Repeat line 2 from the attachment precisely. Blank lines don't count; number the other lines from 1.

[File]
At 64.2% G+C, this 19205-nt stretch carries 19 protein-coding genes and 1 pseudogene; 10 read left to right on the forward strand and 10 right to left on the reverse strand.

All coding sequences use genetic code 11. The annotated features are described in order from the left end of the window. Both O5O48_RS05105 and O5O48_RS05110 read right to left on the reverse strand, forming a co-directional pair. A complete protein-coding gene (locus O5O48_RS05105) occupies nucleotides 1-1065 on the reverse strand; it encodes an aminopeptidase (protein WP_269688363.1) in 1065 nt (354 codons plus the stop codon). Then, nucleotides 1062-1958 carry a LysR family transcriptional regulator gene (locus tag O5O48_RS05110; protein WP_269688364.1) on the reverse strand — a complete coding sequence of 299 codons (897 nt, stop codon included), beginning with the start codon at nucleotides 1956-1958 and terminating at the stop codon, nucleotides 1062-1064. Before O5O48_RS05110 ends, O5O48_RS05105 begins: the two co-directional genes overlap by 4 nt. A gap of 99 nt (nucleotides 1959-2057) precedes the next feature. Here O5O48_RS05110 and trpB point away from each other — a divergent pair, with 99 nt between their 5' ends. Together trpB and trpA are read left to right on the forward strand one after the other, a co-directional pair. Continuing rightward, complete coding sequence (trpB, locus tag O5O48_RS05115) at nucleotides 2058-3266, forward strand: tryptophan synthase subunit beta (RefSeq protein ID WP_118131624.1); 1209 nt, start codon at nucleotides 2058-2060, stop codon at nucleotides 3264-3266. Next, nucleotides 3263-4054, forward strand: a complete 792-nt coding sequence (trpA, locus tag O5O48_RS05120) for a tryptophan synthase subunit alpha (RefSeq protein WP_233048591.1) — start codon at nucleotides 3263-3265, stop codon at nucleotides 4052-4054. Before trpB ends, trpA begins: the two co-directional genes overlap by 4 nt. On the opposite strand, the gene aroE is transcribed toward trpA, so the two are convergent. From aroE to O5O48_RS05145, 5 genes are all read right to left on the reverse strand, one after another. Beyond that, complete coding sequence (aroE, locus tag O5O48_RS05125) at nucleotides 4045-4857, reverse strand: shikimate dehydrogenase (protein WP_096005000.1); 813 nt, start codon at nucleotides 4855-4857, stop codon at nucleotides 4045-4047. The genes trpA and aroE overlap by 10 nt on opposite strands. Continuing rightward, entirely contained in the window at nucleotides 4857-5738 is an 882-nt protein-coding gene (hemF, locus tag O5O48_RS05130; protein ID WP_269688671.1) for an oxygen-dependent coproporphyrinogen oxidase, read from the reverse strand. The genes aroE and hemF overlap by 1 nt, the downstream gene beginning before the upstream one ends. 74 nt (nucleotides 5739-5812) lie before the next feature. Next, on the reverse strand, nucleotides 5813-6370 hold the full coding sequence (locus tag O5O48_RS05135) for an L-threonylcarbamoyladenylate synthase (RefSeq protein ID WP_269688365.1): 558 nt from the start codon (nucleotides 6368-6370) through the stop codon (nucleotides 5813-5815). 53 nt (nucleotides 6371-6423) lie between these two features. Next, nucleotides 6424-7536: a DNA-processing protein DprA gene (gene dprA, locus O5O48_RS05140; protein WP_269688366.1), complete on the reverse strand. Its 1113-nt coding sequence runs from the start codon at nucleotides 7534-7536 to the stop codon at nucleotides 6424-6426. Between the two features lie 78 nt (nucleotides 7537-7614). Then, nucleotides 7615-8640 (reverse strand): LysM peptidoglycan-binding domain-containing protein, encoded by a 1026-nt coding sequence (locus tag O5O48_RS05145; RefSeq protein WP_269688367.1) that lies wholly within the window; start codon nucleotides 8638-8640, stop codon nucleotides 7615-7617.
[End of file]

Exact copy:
All coding sequences use genetic code 11. The annotated features are described in order from the left end of the window. Both O5O48_RS05105 and O5O48_RS05110 read right to left on the reverse strand, forming a co-directional pair. A complete protein-coding gene (locus O5O48_RS05105) occupies nucleotides 1-1065 on the reverse strand; it encodes an aminopeptidase (protein WP_269688363.1) in 1065 nt (354 codons plus the stop codon). Then, nucleotides 1062-1958 carry a LysR family transcriptional regulator gene (locus tag O5O48_RS05110; protein WP_269688364.1) on the reverse strand — a complete coding sequence of 299 codons (897 nt, stop codon included), beginning with the start codon at nucleotides 1956-1958 and terminating at the stop codon, nucleotides 1062-1064. Before O5O48_RS05110 ends, O5O48_RS05105 begins: the two co-directional genes overlap by 4 nt. A gap of 99 nt (nucleotides 1959-2057) precedes the next feature. Here O5O48_RS05110 and trpB point away from each other — a divergent pair, with 99 nt between their 5' ends. Together trpB and trpA are read left to right on the forward strand one after the other, a co-directional pair. Continuing rightward, complete coding sequence (trpB, locus tag O5O48_RS05115) at nucleotides 2058-3266, forward strand: tryptophan synthase subunit beta (RefSeq protein ID WP_118131624.1); 1209 nt, start codon at nucleotides 2058-2060, stop codon at nucleotides 3264-3266. Next, nucleotides 3263-4054, forward strand: a complete 792-nt coding sequence (trpA, locus tag O5O48_RS05120) for a tryptophan synthase subunit alpha (RefSeq protein WP_233048591.1) — start codon at nucleotides 3263-3265, stop codon at nucleotides 4052-4054. Before trpB ends, trpA begins: the two co-directional genes overlap by 4 nt. On the opposite strand, the gene aroE is transcribed toward trpA, so the two are convergent. From aroE to O5O48_RS05145, 5 genes are all read right to left on the reverse strand, one after another. Beyond that, complete coding sequence (aroE, locus tag O5O48_RS05125) at nucleotides 4045-4857, reverse strand: shikimate dehydrogenase (protein WP_096005000.1); 813 nt, start codon at nucleotides 4855-4857, stop codon at nucleotides 4045-4047. The genes trpA and aroE overlap by 10 nt on opposite strands. Continuing rightward, entirely contained in the window at nucleotides 4857-5738 is an 882-nt protein-coding gene (hemF, locus tag O5O48_RS05130; protein ID WP_269688671.1) for an oxygen-dependent coproporphyrinogen oxidase, read from the reverse strand. The genes aroE and hemF overlap by 1 nt, the downstream gene beginning before the upstream one ends. 74 nt (nucleotides 5739-5812) lie before the next feature. Next, on the reverse strand, nucleotides 5813-6370 hold the full coding sequence (locus tag O5O48_RS05135) for an L-threonylcarbamoyladenylate synthase (RefSeq protein ID WP_269688365.1): 558 nt from the start codon (nucleotides 6368-6370) through the stop codon (nucleotides 5813-5815). 53 nt (nucleotides 6371-6423) lie between these two features. Next, nucleotides 6424-7536: a DNA-processing protein DprA gene (gene dprA, locus O5O48_RS05140; protein WP_269688366.1), complete on the reverse strand. Its 1113-nt coding sequence runs from the start codon at nucleotides 7534-7536 to the stop codon at nucleotides 6424-6426. Between the two features lie 78 nt (nucleotides 7537-7614). Then, nucleotides 7615-8640 (reverse strand): LysM peptidoglycan-binding domain-containing protein, encoded by a 1026-nt coding sequence (locus tag O5O48_RS05145; RefSeq protein WP_269688367.1) that lies wholly within the window; start codon nucleotides 8638-8640, stop codon nucleotides 7615-7617.